For He transmutes with divinity those who eat it, bringing about their deification, since He is the bread of life and of power in both name and reality.

He restores human nature to itself. First, He became man and kept His will dispassionate and free from rebellion against nature, so that it did not waver in the slightest from its own natural movement even with regard to those who crucified Him.

On the contrary, it chose death for their sake instead of life, thereby demonstrating the voluntary character of His passion, rooted as it is in His love for humankind.

Maximus the Confessor (580-662): On the Lord’s Prayer, Text (slightly adapted) from G.E.H. Palmer, Philip Sherrard, and Kallistos Ware (trans. and eds.) The Philokalia: The Complete Text, vol. 2 (Faber & Faber, London & Boston: 1979).

Maximus the Confessor: When the Intellect Perceives its own Weakness it Rejects the Vain Pretensions of the Heart Thursday, Oct 6 2011 

When any devout philosopher fortified with ascetic practice and contemplation sees the power of evil rising up against him through the passions, like the king of the Assyrians rising up against Hezekiah, he is aware that only with God’s help can he escape.

He invokes God’s mercy by crying out silently and by striving to advance still further in virtue and knowledge.

He then receives as an ally, or rather as his salvation, an angel: one of the higher principles of wisdom and knowledge who cuts off every mighty man, warrior, leader and commander in the camp.

Every passion has its origin in the corresponding sensible object. For without some object to attract the powers of the soul through the senses, no passion would ever be generated.

In other words, without a sensible object a passion does not come into being.

[…] Thus at the origin of every impassioned stimulation of our natural powers there is a sensible object or, in other terms, a demon inciting the soul to commit sin by means of the sensible object.

The wrath of God is the painful sensation we experience when we are being trained by Him.

Through this painful experience of unsought sufferings God often abases and humbles an intellect concerned about its knowledge and virtue; for such sufferings make it conscious of itself and its own weakness.

When the intellect perceives its own weakness it rejects the vain pretensions of the heart.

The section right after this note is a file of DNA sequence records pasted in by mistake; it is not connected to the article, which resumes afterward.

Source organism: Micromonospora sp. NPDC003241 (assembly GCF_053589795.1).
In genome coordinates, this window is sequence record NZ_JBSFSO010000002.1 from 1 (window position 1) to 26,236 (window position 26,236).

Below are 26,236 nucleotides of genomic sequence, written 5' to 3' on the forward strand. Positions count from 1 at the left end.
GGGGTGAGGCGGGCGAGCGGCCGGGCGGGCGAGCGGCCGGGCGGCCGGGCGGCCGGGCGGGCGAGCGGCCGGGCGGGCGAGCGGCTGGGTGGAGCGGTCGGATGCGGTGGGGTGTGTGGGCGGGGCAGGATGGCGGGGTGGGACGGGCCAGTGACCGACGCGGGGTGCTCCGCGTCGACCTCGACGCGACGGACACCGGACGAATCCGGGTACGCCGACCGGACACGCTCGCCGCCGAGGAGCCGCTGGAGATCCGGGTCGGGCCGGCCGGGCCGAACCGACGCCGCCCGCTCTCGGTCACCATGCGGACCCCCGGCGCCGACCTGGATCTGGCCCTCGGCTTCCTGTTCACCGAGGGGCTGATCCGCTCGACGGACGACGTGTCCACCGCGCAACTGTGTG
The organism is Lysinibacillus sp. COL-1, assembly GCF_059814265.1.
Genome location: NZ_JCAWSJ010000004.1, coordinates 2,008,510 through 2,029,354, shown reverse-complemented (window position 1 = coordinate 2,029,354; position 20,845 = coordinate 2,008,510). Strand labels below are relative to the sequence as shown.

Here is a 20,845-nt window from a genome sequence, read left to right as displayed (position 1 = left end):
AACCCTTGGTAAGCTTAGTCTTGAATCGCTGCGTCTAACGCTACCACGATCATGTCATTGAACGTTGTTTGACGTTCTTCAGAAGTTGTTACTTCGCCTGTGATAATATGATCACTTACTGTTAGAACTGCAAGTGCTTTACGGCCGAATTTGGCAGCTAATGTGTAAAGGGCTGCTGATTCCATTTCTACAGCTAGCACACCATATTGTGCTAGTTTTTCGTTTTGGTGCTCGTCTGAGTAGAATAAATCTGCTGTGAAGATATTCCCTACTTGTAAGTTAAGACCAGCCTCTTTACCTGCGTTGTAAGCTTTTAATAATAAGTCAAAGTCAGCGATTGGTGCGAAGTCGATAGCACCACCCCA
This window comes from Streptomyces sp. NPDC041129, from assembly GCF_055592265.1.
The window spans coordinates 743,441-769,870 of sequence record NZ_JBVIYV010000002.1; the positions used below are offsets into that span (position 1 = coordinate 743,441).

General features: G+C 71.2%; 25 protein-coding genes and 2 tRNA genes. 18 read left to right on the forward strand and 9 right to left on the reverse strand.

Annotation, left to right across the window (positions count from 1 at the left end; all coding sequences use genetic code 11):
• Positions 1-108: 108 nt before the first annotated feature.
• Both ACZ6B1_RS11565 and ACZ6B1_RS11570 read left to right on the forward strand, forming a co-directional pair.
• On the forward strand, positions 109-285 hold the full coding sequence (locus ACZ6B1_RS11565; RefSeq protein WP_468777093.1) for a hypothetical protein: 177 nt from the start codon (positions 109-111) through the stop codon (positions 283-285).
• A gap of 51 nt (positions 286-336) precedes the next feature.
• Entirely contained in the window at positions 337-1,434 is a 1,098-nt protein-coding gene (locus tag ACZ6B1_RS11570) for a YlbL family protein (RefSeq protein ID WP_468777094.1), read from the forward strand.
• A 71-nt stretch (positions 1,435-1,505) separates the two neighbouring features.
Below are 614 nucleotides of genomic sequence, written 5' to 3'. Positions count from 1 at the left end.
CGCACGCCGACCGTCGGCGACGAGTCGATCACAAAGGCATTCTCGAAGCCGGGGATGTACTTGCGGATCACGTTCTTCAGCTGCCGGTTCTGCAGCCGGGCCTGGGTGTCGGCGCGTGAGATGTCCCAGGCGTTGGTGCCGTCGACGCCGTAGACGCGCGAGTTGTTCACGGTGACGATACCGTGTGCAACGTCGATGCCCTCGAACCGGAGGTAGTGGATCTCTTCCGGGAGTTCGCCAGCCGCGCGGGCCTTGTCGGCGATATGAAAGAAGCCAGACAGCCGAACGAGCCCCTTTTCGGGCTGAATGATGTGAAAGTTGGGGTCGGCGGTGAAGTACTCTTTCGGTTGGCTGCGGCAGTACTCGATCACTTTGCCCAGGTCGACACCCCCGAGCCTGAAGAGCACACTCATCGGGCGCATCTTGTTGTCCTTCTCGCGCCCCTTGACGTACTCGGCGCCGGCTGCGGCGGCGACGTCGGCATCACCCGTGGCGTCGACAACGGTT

[…] The intellect of every true philosopher … possesses both Judah and Jerusalem; Judah is practical philosophy and Jerusalem is contemplative initiation.

Whenever by the grace of God such an intellect repels the powers of evil with virtue and spiritual knowledge and wins a complete victory over them, yet does not thank God the true author of this victory, but boasts that the achievement is its own, it brings down the wrath of God’s abandonment not only on itself but also on Judah and Jerusalem, that is, on both its practice of the virtues and its contemplative life.

It has failed to give thanks to God for the gifts that he has given.

God at once permits shameful passions to vitiate its practice of the virtues and to sully its conscience, which until then was pure.

He also permits false concepts to insinuate themselves into its contemplation of created beings and to pervert its spiritual knowledge, which until then had been sound.

For ignoble passions immediately attack an intellect that is over-elated because of its spiritual knowledge and such an intellect will be permitted by God’s just judgement to lapse from true contemplation.

St Maximus the Confessor (c. 580-662): Various Texts on Theology, 3.2, 3, 9-11; Philokalia 2 (1981) tr. Palmer etc., taken from the Monastic Office of Vigils, Tuesday of the 27th Week of Ordinary Time, Year 1

Maximus the Confessor: Elijah, the “Still Small Voice”, and the Understanding of Scripture Monday, Jul 25 2011 

The meaning of Holy Scripture reveals itself gradually to the higher senses of the more discerning mind when the mind has put off the complex bodily form of the words which are formed in it.

This revelation is like a still small voice.

Through a supreme abandonment of its natural activities, such a mind has been able to perceive the meaning only in a simplicity which reveals the divine Word.

This is the way that the great Elijah was granted the vision in the cave at Horeb.

For ‘Horeb’ means ‘newness’, which is our virtuous condition in the new spirit of grace.

The cave is the hiddenness of spiritual wisdom in which the one who enters will mystically experience the knowledge which goes beyond the senses.

This is the knowledge in which God is found.

Therefore anyone who truly seeks God, as did the great Elijah, will come upon him not only on Horeb – that is, as an ascetic in the practice of the virtues.

He will also encounter him in the cave of Horeb – that is, as a contemplative in the hidden place of wisdom which can exist only in the habit of the virtues.

When the mind shakes off the many distractions about things which are pressing on it, then the clear meaning of truth appears and gives it pledges of genuine knowledge.

These are given after it has driven off its recent preoccupations which were like scales on the eyes, just as in the case of the great and holy Apostle Paul.

For thoughts about the mere letter of Scripture and the consideration of those visible things that hinder understanding are indeed scales which cling to the clear-sighted part of the soul and hinder the passage to the pure meaning of truth.

St Maximus the Confessor (c. 580-662): Gnostic Chapters 74-75, Maximus the Confessor: Selected Writings (Classics of Western Spirituality), taken from the Monastic Office of Vigils, Sunday of the 18th Week of Ordinarty Time, Year 1